Summary: Purposeful ownership is reflected in conscious obedience, investing in the eternal, not the temporary and brings eternal fulfillment.

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“Purposeful Ownership”

May 1, 2005

Intro: Today we are going to begin a series of talks dealing with living a life that matters. We want to focus on the aspects of life that really count, and look at how we are called to oversee or “steward” our lives. It is my hope that over the next few weeks you will begin to see your life in a new light and with a purposeful focus.

The first thing we must establish in life is, who is in charge? One of the hardest things to determine is who’s accountable and responsible for things.

Harry Truman used to say, “The buck stops here.”

My mom used to say, “Because I’m the Mom!”

The key question for today is, “Who’s in control of your life?”

Today we are going to look at the issue of “Purposeful Ownership.” In other words making a conscious choice of who’s in charge.

To help us in answering this question, we are going to look at the lives of two men; one from scripture, the other from a more modern era.

“Now a man came up to Jesus and asked, ‘Teacher, what good thing must I do to get eternal life?’ ‘Why do you ask me about what is good?’ Jesus replied. ‘There is only One who is good. If you want to enter life, obey the commandments.’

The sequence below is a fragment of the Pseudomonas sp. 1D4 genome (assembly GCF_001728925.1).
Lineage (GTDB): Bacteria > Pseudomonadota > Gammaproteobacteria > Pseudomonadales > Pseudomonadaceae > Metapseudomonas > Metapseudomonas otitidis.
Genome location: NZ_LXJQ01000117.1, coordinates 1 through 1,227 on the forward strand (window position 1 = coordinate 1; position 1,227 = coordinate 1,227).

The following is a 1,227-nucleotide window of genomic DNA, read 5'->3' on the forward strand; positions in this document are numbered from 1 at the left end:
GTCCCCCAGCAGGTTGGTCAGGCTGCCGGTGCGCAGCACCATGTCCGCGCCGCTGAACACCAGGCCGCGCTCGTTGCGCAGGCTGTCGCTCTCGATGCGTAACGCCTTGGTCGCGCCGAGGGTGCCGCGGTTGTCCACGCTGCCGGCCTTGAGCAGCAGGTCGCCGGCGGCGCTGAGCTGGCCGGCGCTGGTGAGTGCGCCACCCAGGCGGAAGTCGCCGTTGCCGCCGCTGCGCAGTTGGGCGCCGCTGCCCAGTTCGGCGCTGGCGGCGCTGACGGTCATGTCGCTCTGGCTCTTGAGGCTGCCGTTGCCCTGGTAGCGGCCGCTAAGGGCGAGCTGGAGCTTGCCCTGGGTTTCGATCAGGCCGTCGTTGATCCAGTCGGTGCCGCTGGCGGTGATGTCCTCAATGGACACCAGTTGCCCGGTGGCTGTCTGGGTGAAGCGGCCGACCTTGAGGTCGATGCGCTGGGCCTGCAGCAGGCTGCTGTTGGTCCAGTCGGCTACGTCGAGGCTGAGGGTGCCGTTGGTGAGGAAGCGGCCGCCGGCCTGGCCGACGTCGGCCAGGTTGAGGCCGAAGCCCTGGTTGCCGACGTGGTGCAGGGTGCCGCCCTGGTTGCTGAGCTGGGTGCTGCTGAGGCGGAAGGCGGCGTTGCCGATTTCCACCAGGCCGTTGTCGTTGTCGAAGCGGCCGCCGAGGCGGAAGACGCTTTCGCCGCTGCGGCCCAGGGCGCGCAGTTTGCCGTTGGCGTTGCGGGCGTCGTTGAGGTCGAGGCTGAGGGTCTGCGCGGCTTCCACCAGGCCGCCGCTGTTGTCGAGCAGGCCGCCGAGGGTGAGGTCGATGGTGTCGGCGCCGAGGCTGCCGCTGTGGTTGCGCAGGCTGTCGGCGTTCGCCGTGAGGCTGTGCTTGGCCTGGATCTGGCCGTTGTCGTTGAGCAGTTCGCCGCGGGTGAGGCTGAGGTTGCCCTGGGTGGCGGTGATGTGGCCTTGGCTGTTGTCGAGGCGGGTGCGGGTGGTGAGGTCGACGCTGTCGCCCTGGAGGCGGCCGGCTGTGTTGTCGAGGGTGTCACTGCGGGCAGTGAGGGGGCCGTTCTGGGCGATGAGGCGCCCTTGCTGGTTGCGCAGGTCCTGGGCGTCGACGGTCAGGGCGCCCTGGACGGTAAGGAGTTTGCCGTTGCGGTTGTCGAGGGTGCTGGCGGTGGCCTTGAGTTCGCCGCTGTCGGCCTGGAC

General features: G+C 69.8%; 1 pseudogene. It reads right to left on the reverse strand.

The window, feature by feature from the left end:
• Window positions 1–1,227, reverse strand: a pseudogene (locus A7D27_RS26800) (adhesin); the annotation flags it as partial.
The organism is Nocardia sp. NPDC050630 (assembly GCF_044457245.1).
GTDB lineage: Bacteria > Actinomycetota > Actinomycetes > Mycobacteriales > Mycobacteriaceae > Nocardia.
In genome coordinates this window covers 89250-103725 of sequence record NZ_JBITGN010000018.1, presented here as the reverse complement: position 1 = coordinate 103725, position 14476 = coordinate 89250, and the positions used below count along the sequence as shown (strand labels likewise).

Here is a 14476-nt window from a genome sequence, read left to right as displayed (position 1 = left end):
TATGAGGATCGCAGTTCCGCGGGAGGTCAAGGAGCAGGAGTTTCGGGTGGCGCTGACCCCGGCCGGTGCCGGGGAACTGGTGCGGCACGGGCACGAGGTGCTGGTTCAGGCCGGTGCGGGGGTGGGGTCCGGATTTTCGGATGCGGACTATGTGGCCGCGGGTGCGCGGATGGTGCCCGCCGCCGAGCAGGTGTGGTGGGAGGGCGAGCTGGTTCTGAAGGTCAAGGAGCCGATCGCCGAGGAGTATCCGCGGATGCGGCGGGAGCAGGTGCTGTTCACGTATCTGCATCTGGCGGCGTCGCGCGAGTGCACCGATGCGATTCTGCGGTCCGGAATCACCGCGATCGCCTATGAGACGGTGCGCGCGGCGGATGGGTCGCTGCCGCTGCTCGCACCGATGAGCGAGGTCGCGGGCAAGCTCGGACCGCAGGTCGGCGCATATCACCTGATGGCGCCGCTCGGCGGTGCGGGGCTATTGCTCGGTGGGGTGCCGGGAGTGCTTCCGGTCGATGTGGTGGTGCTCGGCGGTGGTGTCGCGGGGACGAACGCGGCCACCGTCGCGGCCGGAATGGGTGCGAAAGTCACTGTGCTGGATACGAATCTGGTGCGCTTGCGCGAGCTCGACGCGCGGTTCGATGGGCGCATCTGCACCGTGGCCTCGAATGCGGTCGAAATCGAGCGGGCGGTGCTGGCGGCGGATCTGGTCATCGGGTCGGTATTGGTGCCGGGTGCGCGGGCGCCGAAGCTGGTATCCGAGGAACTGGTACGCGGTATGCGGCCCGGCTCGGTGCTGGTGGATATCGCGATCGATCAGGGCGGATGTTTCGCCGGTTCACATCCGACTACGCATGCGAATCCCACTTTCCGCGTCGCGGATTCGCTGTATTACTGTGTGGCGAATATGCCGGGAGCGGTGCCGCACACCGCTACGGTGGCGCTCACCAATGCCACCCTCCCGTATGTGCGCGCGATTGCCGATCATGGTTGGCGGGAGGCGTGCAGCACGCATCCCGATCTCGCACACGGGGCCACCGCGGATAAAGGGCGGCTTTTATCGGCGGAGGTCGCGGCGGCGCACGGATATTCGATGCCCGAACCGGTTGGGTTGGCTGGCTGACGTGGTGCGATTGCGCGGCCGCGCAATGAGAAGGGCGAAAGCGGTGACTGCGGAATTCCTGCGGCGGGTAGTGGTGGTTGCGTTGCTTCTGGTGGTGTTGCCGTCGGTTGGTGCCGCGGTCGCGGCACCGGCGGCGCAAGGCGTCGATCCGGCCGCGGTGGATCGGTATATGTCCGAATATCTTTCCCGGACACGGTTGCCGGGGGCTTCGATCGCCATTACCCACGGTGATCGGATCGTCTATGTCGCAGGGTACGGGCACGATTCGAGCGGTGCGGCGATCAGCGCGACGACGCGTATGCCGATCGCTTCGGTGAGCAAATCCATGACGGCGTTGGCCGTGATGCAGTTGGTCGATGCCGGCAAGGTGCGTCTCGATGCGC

‘Which ones?’ the man inquired.

Jesus replied, ‘Do not murder, do not commit adultery, do not steal, do not give false testimony, honor your father and mother,’ and `love your neighbor as yourself.’

‘All these I have kept,’ the young man said. ‘What do I still lack?’

Jesus answered, ‘If you want to be perfect, go, sell your possessions and give to the poor, and you will have treasure in heaven. Then come, follow me.’

When the young man heard this, he went away sad, because he had great wealth.

Then Jesus said to his disciples, ‘I tell you the truth, it is hard for a rich man to enter the kingdom of heaven. Again I tell you, it is easier for a camel to go through the eye of a needle than for a rich man to enter the kingdom of God.’

When the disciples heard this, they were greatly astonished and asked, ‘Who then can be saved?’

Jesus looked at them and said, ‘With man this is impossible, but with God all things are possible.’

Peter answered him, ‘We have left everything to follow you! What then will there be for us?’

Jesus said to them, ‘I tell you the truth, at the renewal of all things, when the Son of Man sits on his glorious throne, you who have followed me will also sit on twelve thrones, judging the twelve tribes of Israel. And everyone who has left houses or brothers or sisters or father or mother or children or fields for my sake will receive a hundred times as much and will inherit eternal life. But many who are first will be last, and many who are last will be first.’” Matthew 19:16-30(NIV)

There are several lessons to be learned from this young man’s interaction with Jesus. It is important to understand the heart of the issue and not just the surface circumstance.

This young man has it all. He is, according to tradition, around 24 years old. He is aristocratic and educated apparently in the Jewish culture. He has done all the right things but there is still a problem within. For him, life was not complete.

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